(Matthew 16:24-28 WEB) 24Then said Jesus to his disciples, If any [man] will come after me, let him deny himself, and take up his cross, and follow me. 25For whoever will save his life, shall lose it: and whoever will lose his life for my sake, shall find it. 26For what is a man profited, if he shall gain the whole world, and lose his own soul? or what shall a man give in exchange for his soul? 27For the Son of man will come in the glory of his Father, with his angels; and then he will reward every man according to his works. 28Verily I say to you, There are some standing here, who shall not taste death, till they shall see the Son of man coming in his kingdom.
There’s nothing complicated about Matthew 16:28. We are in His Kingdom on earth until He returns. He promised us His Comforter, God and Jesus with us (John 16:13-15). If the Holy Spirit is recognized in the church, then we are a part of His Kingdom. And the disciples lived to see this at Pentecost. God is intending us “to act” and not wait for the return of Jesus while neglecting to do His work in the here and now.
Take Up Our Cross
(Matthew 16:24-28 WEB) 24Then said Jesus to his disciples, If any [man] will come after me, let him deny himself, and take up his cross, and follow me. 25For whoever will save his life, shall lose it: and whoever will lose his life for my sake, shall find it.
I knew a preacher who had a daughter and son-in-law plus their children who served as missionaries near Mosul in Iraq. They were ten miles from Mosul which was controlled by ISIS at the time.
I’ve seen the movie and have the book “Point of the Spear” about five missionaries and their families who sought to minister to Indians in Ecuador.
Nate and four American friends first made contact with the widely-feared Auca people deep in the Ecuadorian rainforest in 1955. Lowering down gifts every week for 13 weeks in a bucket from the plane, the missionaries hoped to show love and peace to a tribe renowned for violence.
These people had never been contacted by the outside world. It was an exciting opportunity for the Gospel. The Aucas – now called Waodani – not only received their gifts but gradually became more and more accustomed to the arrival of the plane.
By the 6th week, tribesmen even attached a beautifully feathered crown as a return gesture. From then on, gifts were exchanged back and forth until Nate made plans to land.
Two days later, Nate’s final call to his wife Marjorie said, ‘Pray for us. This is the day!’ At 12 minutes past 3 on Sunday 8 January 1956, Nate’s wristwatch was suddenly smashed against a stone. The hands stopped moving.
This is believed to be the moment he and his dear friends lost their lives to Waodani spears. The missionaries’ tragic martyrdom was only the beginning of a powerful message of salvation that has spread from Ecuador’s remote Waodani community across the world.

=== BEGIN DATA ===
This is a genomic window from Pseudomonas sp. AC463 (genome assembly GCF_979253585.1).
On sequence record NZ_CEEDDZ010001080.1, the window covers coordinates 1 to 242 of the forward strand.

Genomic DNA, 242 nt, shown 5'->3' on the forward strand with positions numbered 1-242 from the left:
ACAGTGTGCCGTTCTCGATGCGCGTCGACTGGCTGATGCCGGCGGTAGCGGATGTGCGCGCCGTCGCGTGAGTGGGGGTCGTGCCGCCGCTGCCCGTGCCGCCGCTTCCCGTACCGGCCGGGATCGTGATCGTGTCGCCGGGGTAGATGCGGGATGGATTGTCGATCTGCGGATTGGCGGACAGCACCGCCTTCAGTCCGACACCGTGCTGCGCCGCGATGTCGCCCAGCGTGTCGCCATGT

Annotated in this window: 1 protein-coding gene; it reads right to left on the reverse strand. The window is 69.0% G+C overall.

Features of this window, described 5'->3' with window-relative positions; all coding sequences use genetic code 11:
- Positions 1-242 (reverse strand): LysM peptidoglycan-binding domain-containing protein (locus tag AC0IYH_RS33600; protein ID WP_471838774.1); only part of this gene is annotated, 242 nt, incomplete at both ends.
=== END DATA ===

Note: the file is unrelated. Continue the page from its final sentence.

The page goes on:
Their sudden deaths shocked the world. Many MAF supporters still remember hearing the news on the radio. Knowing God had a plan for them, Jim’s wife Elisabeth and their 10-month-old daughter Valerie, decided to stay in Ecuador and continue the work Jim had left behind.
A turning point came when two women left the tribe to meet with Elisabeth, thereby opening the door for both her and Nate’s sister Rachel to make contact with the Waodani. They lived with the tribe for two years, bringing them God’s Word, teaching them to forgive fearlessly and love tremendously – transforming their way of life forever.
Nate’s children were also invited into the tribe, where his son Steve committed his life to them. He was baptised by Mincaye – the very man who killed his father.
The tribe renamed itself ‘Waorani’, turning from their ‘Auca’ roots – which meant ‘savage’ – to display a powerful message of transformation.
Information about Waodani mission comes from the following link.
Their Story, Our Story
This is an extreme story about sacrifice and commitment to the great commission in Matthew 28:18-20. These kinds of sacrifices were also endured during the Roman persecutions in Biblical times. And these stories have been occurring every century since then. They are indeed commendable.
So what is our story? Many of us would have to admit fun, entertaining, self-satisfaction; and all with a minimum of sacrifice. Isn’t this largely the legacy of many churches?
While I’ve been on three short-term mission trips, they’ve not been anything like with the Waodani community. But there were some challenges. I had to raise the money through donations (adding some funds of my own for church members that couldn’t raise funds). The first time I went we were in a 5 acre walled compound (with an armed guard) that we shared with 3 horses and 7 goats. We slept in a shelter with chicken wire for walls and netting for mosquitos (we had our malaria shots before we left). I did this twice. I also went to the Philippines in another compound with two armed guards. It was a much easier trip except for the two 36 hour 3 layover) flights there and back.
But all of this was nothing like my son’s trips to Haiti.
There are many ways to serve in our country also. But I find many church members are skeptical of their own worth or the worth of people they would serve.
Pray for a Better Year
I pray for all of us that 2021 becomes a year where our country, our church, and ourselves turn around and serve God at His pleasure!
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